With numerous divorce tales currently rocking Nollywood, star actress, Mercy Johnson, has been lucky. Since she tied the knots with Odianosen Okojie in 2011, her union has not come under public scrutiny.
Early this year, reports made the rounds that their marriage was troubled after Mercy deleted all her pictures, including the ones that captured her
husband, from her Instagram page.
VELOXNEWS caught up with the Kogi State-born actress at the premiere of her latest movie, The Lamb, in Lagos. In this interview, she speaks about her marriage, career and political appointment.
PT: You must be used to all the divorce rumours trailing your marriage by now. But, we are curious to know why you deleted your husband’s
photographs from your Instagram page?
Mercy: There was absolutely no problem between my husband and I. I only deleted the old pictures on my Instagram page. They were old so I deleted them to post new ones. I am not letting my husband go; even when he is angry, I would beg him. You see these beautiful rings that
he has given to me- I am never returning them. I did not feel bad when I read the news that my marriage was hitting the rocks because it was not true. I am very comfortable in my own space and I am not out to please anybody. I am always true to myself and I continue to be a happy person.
PT: Is it true that you had to stop some roles in movies because your husband was not comfortable with romantic scenes?
Mercy: He wasn’t comfortable with the romantic scenes. I stopped taking up such roles in 2009 when I realised we were getting serious and headed for marriage. I was so in love with him that I started adjusting my lifestyle and personality to suit him. He is enlightened and well travelled. He understands the demands of my job and has no problems with my career. He simply gives me space to fly. Also, I cut down on my nude dresses. He made me understand that with age, you have to let go of certain things because life is in phases.
PT: Not many are aware that you speak your husband’s dialect, Esan, fluently?
Mercy: I learnt how to speak my husband’s language, Esan, in less than a year. It wasn’t difficult for me because I was crazy about him. I bought CDs and Esan literature and my husband also spoke the language to me whether I understood or not. I also wanted to be part of his discussions with his family as well. It didn’t take me up to five months and I already knew the basics before we wedded. I speak Esan very, very well. I am crazy about my husband. I do anything that makes him happy. I understand the language to the core.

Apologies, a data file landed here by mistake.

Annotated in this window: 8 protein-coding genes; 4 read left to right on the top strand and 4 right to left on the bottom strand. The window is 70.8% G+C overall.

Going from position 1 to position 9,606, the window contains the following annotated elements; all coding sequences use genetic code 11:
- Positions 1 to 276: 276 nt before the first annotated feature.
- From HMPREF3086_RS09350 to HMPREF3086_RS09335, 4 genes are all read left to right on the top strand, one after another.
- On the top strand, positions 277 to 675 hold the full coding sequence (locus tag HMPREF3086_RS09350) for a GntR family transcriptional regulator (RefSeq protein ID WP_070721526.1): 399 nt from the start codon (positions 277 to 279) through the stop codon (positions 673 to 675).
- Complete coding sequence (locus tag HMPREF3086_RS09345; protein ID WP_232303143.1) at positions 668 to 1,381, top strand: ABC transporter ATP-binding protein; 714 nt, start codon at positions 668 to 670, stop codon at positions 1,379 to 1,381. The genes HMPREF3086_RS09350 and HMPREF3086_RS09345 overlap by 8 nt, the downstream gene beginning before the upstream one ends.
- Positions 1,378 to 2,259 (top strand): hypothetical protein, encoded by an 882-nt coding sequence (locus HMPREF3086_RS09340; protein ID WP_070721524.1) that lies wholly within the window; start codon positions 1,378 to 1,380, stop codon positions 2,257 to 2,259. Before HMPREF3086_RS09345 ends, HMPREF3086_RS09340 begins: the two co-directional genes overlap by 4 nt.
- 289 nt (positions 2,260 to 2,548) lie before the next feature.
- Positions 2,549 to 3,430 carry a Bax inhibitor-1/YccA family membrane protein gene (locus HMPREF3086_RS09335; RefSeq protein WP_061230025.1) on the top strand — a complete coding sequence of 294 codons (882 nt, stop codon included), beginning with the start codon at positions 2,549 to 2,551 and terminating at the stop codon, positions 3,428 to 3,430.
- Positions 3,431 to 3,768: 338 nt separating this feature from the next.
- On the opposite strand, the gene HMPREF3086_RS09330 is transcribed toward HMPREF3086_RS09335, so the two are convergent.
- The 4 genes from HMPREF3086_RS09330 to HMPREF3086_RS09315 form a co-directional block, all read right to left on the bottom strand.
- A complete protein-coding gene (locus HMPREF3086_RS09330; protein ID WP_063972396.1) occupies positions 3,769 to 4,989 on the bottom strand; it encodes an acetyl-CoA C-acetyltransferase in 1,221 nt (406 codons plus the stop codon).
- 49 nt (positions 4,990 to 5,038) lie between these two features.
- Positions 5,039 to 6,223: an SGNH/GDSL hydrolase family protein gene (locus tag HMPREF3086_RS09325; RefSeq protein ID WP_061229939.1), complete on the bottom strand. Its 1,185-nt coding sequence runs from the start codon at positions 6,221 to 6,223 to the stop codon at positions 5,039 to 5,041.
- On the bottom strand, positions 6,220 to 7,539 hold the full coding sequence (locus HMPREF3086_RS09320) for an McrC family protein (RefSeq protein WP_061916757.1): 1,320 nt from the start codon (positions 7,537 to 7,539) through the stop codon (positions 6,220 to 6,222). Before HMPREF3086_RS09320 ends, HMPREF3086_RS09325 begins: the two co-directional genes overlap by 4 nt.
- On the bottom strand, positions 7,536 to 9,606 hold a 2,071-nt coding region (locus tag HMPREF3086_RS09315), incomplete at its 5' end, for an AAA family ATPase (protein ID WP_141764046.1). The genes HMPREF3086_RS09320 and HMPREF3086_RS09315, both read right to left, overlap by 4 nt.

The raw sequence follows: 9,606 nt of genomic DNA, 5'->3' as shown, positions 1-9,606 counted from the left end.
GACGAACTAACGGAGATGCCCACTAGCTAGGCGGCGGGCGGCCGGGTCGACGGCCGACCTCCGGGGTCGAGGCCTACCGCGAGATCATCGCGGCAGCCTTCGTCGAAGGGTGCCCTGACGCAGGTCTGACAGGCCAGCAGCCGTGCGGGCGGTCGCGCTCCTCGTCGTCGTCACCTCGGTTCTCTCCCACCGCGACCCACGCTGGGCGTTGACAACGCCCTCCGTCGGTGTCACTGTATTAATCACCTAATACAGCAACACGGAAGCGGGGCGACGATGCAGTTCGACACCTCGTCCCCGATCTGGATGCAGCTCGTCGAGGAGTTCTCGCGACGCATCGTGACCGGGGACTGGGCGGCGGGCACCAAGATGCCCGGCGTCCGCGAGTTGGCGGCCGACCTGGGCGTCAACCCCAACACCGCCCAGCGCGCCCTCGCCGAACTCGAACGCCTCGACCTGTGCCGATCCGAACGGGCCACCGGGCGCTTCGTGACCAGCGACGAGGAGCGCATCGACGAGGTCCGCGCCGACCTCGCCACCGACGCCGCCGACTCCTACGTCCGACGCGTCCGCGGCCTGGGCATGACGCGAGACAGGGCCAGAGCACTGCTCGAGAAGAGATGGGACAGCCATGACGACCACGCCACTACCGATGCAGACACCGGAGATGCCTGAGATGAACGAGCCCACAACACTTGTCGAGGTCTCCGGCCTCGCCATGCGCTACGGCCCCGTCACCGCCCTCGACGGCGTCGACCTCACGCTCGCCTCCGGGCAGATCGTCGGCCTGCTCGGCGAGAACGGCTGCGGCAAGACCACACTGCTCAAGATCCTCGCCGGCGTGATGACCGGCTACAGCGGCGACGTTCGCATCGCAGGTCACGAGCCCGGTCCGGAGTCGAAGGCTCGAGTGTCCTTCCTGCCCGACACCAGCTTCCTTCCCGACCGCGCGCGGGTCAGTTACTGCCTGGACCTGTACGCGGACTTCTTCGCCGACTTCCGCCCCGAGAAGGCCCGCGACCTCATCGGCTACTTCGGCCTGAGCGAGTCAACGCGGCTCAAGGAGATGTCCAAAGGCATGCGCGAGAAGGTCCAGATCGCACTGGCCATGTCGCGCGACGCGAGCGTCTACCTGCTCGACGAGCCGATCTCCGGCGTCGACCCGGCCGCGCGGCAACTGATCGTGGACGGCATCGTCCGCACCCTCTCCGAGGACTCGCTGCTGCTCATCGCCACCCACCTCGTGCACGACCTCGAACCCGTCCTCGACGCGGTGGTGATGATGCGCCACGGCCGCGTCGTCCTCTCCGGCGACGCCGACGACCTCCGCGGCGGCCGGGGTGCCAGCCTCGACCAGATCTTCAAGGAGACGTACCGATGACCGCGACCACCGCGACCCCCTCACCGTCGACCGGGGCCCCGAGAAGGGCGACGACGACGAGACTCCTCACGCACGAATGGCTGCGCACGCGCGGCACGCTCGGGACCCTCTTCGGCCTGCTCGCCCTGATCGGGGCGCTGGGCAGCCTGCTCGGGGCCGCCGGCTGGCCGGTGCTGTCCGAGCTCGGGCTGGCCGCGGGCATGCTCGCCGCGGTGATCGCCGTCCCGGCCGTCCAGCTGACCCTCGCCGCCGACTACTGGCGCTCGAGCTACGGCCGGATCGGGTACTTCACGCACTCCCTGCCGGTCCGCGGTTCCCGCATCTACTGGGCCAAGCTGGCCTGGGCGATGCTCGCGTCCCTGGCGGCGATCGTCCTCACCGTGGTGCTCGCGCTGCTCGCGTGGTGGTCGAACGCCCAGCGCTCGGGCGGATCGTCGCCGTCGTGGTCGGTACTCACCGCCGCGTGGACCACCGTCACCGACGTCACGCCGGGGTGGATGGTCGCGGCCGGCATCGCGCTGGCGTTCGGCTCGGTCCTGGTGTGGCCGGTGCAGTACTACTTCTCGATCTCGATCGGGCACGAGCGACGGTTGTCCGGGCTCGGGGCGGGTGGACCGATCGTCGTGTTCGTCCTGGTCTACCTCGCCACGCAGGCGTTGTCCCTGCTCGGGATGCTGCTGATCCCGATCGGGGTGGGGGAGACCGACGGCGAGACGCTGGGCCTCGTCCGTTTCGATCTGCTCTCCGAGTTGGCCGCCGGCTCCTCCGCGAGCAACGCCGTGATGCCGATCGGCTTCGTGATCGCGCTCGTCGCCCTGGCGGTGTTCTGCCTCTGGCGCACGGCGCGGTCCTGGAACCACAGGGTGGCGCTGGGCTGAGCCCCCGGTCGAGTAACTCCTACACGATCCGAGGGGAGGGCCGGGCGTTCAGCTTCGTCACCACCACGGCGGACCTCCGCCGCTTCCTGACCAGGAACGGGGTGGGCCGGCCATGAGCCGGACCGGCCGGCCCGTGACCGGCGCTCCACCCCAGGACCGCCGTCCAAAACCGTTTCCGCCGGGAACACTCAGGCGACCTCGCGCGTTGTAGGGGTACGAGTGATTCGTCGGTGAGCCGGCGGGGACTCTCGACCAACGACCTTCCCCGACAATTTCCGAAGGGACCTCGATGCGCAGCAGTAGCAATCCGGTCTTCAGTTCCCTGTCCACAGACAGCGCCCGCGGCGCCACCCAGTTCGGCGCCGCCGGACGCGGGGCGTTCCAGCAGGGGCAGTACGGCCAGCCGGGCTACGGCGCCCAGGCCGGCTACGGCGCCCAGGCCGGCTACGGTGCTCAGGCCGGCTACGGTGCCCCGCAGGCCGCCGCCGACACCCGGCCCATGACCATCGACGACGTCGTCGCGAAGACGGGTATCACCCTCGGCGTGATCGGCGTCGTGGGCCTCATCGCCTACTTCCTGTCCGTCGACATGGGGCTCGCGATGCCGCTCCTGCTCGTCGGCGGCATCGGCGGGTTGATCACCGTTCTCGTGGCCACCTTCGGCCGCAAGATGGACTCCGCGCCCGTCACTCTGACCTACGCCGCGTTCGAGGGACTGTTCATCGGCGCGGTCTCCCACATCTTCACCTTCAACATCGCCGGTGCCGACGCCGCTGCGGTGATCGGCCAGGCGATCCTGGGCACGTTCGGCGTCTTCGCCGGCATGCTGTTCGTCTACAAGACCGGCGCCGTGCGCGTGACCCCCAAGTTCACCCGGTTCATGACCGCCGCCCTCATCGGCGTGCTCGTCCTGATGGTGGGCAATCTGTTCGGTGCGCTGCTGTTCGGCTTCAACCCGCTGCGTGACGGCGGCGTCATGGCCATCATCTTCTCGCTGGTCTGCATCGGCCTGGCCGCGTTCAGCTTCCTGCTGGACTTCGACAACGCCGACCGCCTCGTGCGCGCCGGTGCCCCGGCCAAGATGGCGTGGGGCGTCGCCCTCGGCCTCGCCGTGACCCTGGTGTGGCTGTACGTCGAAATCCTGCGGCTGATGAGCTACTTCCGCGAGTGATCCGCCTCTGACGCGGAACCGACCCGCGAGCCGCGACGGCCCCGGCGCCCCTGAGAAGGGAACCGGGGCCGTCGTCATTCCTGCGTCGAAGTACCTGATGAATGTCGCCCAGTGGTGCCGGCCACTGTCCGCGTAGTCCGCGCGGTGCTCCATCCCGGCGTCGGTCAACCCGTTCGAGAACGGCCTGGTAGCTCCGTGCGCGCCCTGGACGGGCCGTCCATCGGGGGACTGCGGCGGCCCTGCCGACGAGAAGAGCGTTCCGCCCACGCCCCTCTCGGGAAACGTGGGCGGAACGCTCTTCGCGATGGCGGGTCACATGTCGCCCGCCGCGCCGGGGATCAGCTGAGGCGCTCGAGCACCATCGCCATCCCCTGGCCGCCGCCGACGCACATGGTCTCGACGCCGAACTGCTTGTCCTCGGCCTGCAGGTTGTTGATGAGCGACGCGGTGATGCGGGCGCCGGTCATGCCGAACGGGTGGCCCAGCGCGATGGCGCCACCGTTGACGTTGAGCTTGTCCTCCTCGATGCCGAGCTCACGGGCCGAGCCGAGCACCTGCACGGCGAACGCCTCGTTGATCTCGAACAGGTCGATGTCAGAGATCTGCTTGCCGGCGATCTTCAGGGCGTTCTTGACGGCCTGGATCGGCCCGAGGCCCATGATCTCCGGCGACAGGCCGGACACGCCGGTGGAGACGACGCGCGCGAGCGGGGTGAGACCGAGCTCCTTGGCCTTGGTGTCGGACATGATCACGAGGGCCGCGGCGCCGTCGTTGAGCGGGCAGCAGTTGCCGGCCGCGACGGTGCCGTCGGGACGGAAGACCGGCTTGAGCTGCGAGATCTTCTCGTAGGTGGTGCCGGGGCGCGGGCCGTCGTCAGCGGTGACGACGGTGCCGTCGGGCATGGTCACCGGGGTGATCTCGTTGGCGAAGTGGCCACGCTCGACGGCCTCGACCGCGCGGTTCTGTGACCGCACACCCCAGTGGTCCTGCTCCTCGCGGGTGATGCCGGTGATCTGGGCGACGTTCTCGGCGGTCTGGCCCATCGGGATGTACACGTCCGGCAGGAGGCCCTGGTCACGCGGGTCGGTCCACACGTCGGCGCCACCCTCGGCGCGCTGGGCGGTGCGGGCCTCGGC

PT: Do you plan to have other children?
Mercy: Very soon and I am obsessed with having kids so we can even things out and play football three boys and three girls.
PT: How have you managed your responsibilities as the Senior Special Assistant on Entertainment, Arts and Culture to Governor Yahaya Bello
of Kogi State and acting?
Mercy: It has not been easy combining my roles as an actress, representative of Kogi State, a mother and a wife but I describe myself as a home girl and everything has always been about a system of priority for me. So God comes first, my family and then work; God and my family have to be settled before we can talk about work because when I am not happy at home, I cannot function in whatever capacity I ought to function, so I have always followed my priorities. As I speak with you, if I get a call from my kids’ school and they inform me that something happened, I would leave everything I am doing and rush
PT: Your movie, The Lamb, is set in Igala land. Why didn’t you shoot an Igbira movie since you belong there?
Mercy: I have been asked this question before, I would say it’s not about tribalism but it was to bring the entertainment system in the state to an enviable position where people would want to learn from us. If we were to make an Igbira movie people would make side comments. I decided on making an Igala epic movie because the story is quite known and relatable and the research into the movie went on extensively.
PT: Is this project a one off?
Mercy: No it isn’t and that is why we have the Kogi State diary to showcase the talents in the state. That is why we got Nancy our lead character in the project. Expect more from the Kogi state diary to showcase of these talents.
PT: Your posts on social media have made some people tend to see you as leaning towards the girl child than the male child.
Mercy: (Laughs) My son tends to like the father more and my daughters are attracted to me and you know this family dynamics.
PT: Since your appointment what has been your greatest challenge?
Mercy: I don’t see myself as a politician, my husband is; and I don’t need an appointment to effect a change in my community. I think it is
a responsibility that you are in charge of people and certain actions. When you are in the public eye, you are under much scrutiny and this comes with much responsibilities. I do believe I can effect a change in my community without political appointment and represent humanity in a good light.
PT: How have you been coping being under public scrutiny?
Mercy: I would say it has been God all the way. I have been coping quite well and I can’t undermine the strength of the media since I consider you guys as stakeholders. I would say it has just been God all the way.
PT: When you put up pictures of your husband and family on Instagram, critics say you are mocking your colleagues, whose marriages have crashed. Is this true?
Mercy: I am in competition with nobody and I am just being myself because I do not know what tomorrow holds. I am on my own lane.